She theorizes the black femme as a figure who, even when not explicitly represented within hegemonic cinematic formulations of raced and gendered subjectivities, nonetheless haunts those representations, threatening to disrupt them by making alternative social arrangements visible. Keeling draws on the thought of Frantz Fanon, Angela Davis, Karl Marx, Antonio Gramsci, and others in addition to Deleuze. She pursues the elusive figure of the black femme through Haile Gerima’s film Sankofa, images of women in the Black Panther Party, Pam Grier’s roles in the blaxploitation films of the early 1970s, F. Gary Gray’s film Set It Off, and Kasi Lemmons’s Eve’s Bayou.
African American literary contribution to the national conception of nature, in all of its symbolic ambiguity and historical twists and turns, is a subject that has been little studied. In fact, African American writers have contributed profoundly to our popular understanding of nature and to our ecological concern. …
If many African Americans have felt estranged from mainstream environmentalism, Ruffin argues, it is because people themselves—“the most precious of natural resources”—seem to have been excluded from the discourse. The author cites Wangari Maathai’s Green Belt Movement as a model for a new way of thinking about environmentalism, a “human-sensitive” activism that advocates simultaneously for people and the land. She argues that people of African descent have had both the burden and the blessing of being themselves seen as natural; whereas too often people of European descent have viewed themselves as radically separate from nature, a realm to be tamed and controlled or, later, to be visited for leisure.
Another critical point that she makes is that pre-twentieth-century Americans knew nature through work. The connection to the land was forged through labor, with both the body and the landscape part of the same “bioregion.” Similarly, nature has been inextricably involved in human efforts to achieve social justice and to escape from enslavement. She demonstrates that environmental degradation has disproportionately harmed the disenfranchised, but a detailed knowledge of the environment was instrumental, for example, in helping enslaved people establish routes to freedom. African American writing also reveals the extent to which the natural world provided sources of healing—the “wild-growing medicines” that are so much a part of cultural tradition and folklore.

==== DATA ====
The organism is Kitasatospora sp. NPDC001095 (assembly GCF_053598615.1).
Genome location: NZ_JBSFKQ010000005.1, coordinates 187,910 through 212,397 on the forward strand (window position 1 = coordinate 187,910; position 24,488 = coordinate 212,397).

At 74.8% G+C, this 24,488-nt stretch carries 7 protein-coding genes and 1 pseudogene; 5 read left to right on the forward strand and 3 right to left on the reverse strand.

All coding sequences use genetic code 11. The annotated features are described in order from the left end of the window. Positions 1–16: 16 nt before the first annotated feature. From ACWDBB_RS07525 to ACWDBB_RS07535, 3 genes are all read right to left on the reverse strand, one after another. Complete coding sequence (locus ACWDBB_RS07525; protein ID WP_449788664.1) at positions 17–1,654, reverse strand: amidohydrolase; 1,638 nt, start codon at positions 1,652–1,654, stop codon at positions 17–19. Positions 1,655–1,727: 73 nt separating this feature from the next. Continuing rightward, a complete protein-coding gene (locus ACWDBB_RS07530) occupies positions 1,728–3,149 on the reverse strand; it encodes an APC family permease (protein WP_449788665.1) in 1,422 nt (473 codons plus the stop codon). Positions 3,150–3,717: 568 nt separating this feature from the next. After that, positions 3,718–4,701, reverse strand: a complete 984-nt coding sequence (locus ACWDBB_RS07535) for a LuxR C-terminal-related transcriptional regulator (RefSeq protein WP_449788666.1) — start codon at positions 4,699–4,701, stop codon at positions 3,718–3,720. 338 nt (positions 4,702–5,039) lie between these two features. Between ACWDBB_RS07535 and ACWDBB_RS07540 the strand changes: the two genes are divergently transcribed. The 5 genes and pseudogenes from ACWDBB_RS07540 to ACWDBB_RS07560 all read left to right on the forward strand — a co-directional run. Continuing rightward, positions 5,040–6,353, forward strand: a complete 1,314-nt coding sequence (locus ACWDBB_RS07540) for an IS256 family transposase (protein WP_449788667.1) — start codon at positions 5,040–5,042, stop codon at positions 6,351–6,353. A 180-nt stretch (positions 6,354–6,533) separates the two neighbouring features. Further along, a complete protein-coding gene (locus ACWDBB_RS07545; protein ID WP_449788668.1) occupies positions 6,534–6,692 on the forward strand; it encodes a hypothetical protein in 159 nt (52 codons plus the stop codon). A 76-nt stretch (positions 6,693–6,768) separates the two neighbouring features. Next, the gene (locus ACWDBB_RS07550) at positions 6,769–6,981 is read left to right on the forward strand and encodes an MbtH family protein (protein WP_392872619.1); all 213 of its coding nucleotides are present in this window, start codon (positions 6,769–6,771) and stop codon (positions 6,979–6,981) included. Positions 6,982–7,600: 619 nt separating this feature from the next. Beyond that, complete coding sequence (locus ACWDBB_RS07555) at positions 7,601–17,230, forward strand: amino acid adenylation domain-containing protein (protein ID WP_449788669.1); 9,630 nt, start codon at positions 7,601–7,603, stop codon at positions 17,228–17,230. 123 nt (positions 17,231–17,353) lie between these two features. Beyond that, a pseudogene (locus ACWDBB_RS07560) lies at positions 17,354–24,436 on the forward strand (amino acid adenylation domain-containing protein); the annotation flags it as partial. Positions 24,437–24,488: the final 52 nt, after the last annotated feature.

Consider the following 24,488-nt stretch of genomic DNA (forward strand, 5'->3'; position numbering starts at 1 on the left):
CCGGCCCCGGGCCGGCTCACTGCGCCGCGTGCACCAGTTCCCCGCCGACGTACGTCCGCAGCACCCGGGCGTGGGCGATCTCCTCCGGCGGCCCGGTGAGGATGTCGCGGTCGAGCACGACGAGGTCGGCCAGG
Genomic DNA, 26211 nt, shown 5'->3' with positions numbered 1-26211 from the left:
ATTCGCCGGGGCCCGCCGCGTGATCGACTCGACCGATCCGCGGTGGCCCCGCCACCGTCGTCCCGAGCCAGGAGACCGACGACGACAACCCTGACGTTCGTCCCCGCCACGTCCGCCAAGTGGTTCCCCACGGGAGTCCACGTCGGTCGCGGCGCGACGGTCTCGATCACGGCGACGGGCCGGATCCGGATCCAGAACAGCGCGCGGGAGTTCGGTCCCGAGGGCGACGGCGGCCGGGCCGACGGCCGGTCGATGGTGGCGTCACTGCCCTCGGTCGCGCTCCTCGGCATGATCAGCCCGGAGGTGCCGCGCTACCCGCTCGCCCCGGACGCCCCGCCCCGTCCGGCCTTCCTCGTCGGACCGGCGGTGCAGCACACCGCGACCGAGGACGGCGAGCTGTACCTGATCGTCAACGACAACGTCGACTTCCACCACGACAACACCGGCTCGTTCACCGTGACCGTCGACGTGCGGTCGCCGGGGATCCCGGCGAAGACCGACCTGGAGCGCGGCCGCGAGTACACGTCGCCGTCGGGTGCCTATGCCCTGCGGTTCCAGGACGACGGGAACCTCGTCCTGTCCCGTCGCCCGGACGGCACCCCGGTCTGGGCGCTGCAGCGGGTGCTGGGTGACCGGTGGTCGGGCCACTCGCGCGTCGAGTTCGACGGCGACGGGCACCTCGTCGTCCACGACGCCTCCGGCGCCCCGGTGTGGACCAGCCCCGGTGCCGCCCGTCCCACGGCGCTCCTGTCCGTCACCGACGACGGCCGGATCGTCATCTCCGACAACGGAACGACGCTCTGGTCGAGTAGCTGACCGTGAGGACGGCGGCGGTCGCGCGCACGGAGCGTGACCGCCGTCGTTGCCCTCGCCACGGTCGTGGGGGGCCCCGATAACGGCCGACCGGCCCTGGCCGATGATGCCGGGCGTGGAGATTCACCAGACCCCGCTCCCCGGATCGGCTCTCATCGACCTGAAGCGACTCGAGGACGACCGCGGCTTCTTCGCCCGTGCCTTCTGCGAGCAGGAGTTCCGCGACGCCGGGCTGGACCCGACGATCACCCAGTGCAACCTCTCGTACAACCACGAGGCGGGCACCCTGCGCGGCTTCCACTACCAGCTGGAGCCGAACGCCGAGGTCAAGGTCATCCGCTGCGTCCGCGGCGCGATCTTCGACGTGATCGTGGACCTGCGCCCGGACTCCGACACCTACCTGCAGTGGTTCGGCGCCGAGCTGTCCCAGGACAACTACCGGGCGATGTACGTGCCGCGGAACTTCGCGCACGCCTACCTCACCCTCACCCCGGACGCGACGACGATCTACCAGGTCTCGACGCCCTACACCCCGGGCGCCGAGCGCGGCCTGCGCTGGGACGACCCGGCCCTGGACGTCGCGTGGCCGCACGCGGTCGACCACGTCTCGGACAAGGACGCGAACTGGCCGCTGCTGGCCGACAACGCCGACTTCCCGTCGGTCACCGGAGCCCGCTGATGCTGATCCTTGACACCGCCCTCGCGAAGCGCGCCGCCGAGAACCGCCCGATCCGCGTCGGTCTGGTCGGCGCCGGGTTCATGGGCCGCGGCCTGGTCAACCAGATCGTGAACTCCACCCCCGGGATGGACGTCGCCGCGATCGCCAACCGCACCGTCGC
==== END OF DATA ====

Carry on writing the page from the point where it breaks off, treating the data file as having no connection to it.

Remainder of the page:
ok wild is an invalid concept, but this seems like a necessary book amongst the white eco-fad zeitgiest.
ALICE WALKER: .. she’s explaining to Celie that, you know, the beauty of nature is what reminds us of what is divine, I mean, that we’re already in heaven, really. It’s just that we haven’t noticed it, and we’ve been diverted by people who want us to believe whatever it is they are basically selling us. But if you pass by the color purple in a field and you don’t even notice it, why should you even be here on the planet? I mean, you should notice what is here, because it is wonderful and amazing and loves you back by its beauty and by its fragrance or however it can love you back.
AMY GOODMAN: And how did that title come to you, The Color Purple?
ALICE WALKER: Because when I was writing the novel, I lived way in the country in Boonville, California, and I went walking through the redwoods and swimming in the river and noticed that in nature purple is everywhere. And it’s interesting because we tend to think that in nature you would see more red, yellow, white, you know, all of those colors. But actually, purple is right there. And in that sense, it’s like the people in the novel. You think that they are unusual, that what’s happening to them is unusual, but actually it’s happening somewhere on your block almost every minute. All the trouble, all of the trials and tribulations of Celie are happening to people all over the planet right now.
My deafness hadn’t bothered me in the past but now I thought of so many things — the way I was politely passed over when someone in the church wanted something done, the quick snicker when I misunderstood something said to me, and other little things. If it was like that among people who knew me, what would it be like without Mam or someone here at school to make me feel like I was a person, too?
HEY! Tumblr ate the bio i had here for years. Will come back to that.
Basic FYI = in Australia, been organizing for decades across sexual, union, land rights and landcare politics, but this is not a political Tumblr. My usual byline is something about beauty, as a state of mind and usurping the gaze. Which confuses people but whatever
Following is only recommended if you embrace the food sovereignty, art, LGBTI, history, fashion and politics pastiche.